Gemini Girl Murders
A flawed but likable protagonist and her charming companion make this twist-and-turn mystery a joy to read.
When one of probation officer Christian Vargas’s juvenile parolees is murdered, Vargas and her partner, Daniel, mount their own investigation into the motive and suspects. The mystery twists and turns and eventually leads them to a powerful church and its sect-like youth groups.
Teenager Cassie Maltos and her mother are dead, and her father is the prime suspect in their murders. Vargas knows the father is not responsible, but who is? Crafted from author Torena O’Rorke’s work as a probation officer, the character of Vargas rings true. She is initially drawn further into the case because she left her cell phone at the Maltos house, and if she would have returned earlier to retrieve it, she could have perhaps stopped the murder. Vargas is shaped by her emotions and drive, and works very hard to bring the case to its conclusion, even confronting a popular youth pastor. O’Rorke writes a strong female character and deftly navigates the world of probation and law enforcement.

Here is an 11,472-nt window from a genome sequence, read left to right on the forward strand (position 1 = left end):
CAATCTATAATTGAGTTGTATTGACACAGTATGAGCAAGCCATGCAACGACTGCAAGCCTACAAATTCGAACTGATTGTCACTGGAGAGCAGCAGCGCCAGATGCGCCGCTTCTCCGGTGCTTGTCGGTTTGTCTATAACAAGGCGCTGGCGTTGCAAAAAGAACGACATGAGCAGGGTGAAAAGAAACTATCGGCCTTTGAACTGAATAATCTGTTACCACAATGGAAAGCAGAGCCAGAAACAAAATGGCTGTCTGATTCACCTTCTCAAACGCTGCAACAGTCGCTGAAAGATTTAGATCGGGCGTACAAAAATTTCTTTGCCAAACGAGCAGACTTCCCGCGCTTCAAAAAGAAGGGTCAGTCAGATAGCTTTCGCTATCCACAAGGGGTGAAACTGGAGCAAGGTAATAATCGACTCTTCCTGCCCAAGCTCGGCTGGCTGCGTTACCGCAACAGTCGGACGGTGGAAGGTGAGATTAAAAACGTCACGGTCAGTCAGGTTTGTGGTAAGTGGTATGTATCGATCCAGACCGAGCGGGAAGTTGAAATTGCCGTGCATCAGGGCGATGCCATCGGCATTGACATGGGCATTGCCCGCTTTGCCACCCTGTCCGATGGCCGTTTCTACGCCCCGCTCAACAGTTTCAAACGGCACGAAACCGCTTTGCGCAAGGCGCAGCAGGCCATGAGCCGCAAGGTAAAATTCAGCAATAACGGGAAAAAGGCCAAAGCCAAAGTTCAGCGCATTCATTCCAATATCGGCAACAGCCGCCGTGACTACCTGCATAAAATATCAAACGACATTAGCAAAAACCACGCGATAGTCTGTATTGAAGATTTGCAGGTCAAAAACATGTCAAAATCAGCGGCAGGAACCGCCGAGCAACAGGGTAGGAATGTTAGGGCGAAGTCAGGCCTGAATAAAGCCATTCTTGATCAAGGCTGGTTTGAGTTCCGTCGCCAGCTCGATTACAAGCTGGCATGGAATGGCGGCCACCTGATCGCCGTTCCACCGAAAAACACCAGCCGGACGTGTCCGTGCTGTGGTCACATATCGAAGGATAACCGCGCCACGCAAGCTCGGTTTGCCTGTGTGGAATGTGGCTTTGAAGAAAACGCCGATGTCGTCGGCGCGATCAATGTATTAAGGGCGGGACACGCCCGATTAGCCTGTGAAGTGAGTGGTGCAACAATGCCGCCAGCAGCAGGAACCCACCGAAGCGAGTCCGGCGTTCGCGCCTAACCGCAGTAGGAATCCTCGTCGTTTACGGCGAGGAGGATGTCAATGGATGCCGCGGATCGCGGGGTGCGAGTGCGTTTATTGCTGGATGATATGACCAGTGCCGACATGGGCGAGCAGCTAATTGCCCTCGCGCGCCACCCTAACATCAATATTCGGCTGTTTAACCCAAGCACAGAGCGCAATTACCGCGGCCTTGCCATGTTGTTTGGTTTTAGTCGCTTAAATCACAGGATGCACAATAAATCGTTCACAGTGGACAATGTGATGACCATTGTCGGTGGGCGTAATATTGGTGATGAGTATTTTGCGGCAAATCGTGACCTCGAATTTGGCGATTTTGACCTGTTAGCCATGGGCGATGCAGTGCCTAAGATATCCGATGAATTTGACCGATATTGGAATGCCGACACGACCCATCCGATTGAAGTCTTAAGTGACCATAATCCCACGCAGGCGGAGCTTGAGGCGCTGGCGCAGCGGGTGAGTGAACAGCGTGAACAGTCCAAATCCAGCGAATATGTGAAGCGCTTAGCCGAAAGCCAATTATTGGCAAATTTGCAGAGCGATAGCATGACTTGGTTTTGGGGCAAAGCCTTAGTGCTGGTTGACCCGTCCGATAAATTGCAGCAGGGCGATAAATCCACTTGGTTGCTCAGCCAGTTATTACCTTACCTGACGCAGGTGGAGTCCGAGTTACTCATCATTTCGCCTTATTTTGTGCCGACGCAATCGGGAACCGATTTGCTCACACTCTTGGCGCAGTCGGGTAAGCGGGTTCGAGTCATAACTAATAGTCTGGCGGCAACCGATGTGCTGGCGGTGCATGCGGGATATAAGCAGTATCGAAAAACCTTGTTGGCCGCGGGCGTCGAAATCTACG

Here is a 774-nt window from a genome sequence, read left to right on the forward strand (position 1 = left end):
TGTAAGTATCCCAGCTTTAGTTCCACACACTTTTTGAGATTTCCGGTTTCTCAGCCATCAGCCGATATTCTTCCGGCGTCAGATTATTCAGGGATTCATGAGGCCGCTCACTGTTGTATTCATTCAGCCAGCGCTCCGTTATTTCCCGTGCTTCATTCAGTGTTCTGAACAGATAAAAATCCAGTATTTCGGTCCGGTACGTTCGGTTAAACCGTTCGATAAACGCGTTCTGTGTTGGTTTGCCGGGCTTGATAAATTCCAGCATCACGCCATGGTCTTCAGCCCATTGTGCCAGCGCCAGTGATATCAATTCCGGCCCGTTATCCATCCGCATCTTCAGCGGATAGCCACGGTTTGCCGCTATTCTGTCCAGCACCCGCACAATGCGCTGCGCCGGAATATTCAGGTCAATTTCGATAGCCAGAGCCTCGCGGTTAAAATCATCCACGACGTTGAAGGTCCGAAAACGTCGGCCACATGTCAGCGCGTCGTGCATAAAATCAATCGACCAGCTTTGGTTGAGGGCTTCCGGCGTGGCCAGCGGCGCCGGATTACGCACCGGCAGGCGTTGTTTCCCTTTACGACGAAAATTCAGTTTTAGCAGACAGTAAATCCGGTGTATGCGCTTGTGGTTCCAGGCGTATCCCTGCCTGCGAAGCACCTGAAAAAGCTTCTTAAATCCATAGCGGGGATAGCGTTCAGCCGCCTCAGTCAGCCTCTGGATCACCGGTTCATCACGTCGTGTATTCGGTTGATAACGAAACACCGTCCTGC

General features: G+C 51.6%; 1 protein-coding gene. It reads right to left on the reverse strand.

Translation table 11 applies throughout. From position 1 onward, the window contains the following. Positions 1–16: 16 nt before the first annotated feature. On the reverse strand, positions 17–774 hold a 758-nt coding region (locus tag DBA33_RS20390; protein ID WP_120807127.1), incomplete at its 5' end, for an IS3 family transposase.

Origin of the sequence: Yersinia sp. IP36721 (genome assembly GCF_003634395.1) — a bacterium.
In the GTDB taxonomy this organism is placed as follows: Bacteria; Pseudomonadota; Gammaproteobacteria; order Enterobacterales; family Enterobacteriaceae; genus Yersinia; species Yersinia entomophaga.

One charming aspect of this mystery is O’Rorke’s use of Vargas’s dog, Bear. He is a huge mixed breed and a constant companion. In fact, he is well known in the town for being an excellent tracker; he once found a lost five-year-old and was hailed a hero. Bear figures prominently in this story, and his friendly presence acts as a comfort to Vargas and the audience.
The book’s packaging is in need of some work. The cover photo is a flower surrounded by purple edging. The text of the title is on the photo of the flower and the author’s name is below, making them difficult to read against the background. The font used on the back cover gives the impression that the volume is formatted in large print.
Spelling and grammatical errors pepper the text. For example, “parameter” is used instead of “perimeter,” and cakes were removed from the “freeze” instead of the “freezer.” Overwriting is also an issue that distracts: “Many traveled with various accoutrements including illegal substances which impaired their judgment.”
Style problems aside, this is a solid start for O’Rorke. Vargas’s character is likable and flawed, and her companion, Bear, adds to her appeal. Mystery fans and lovers of police procedurals will appreciate this freshman effort and look forward to the next book.
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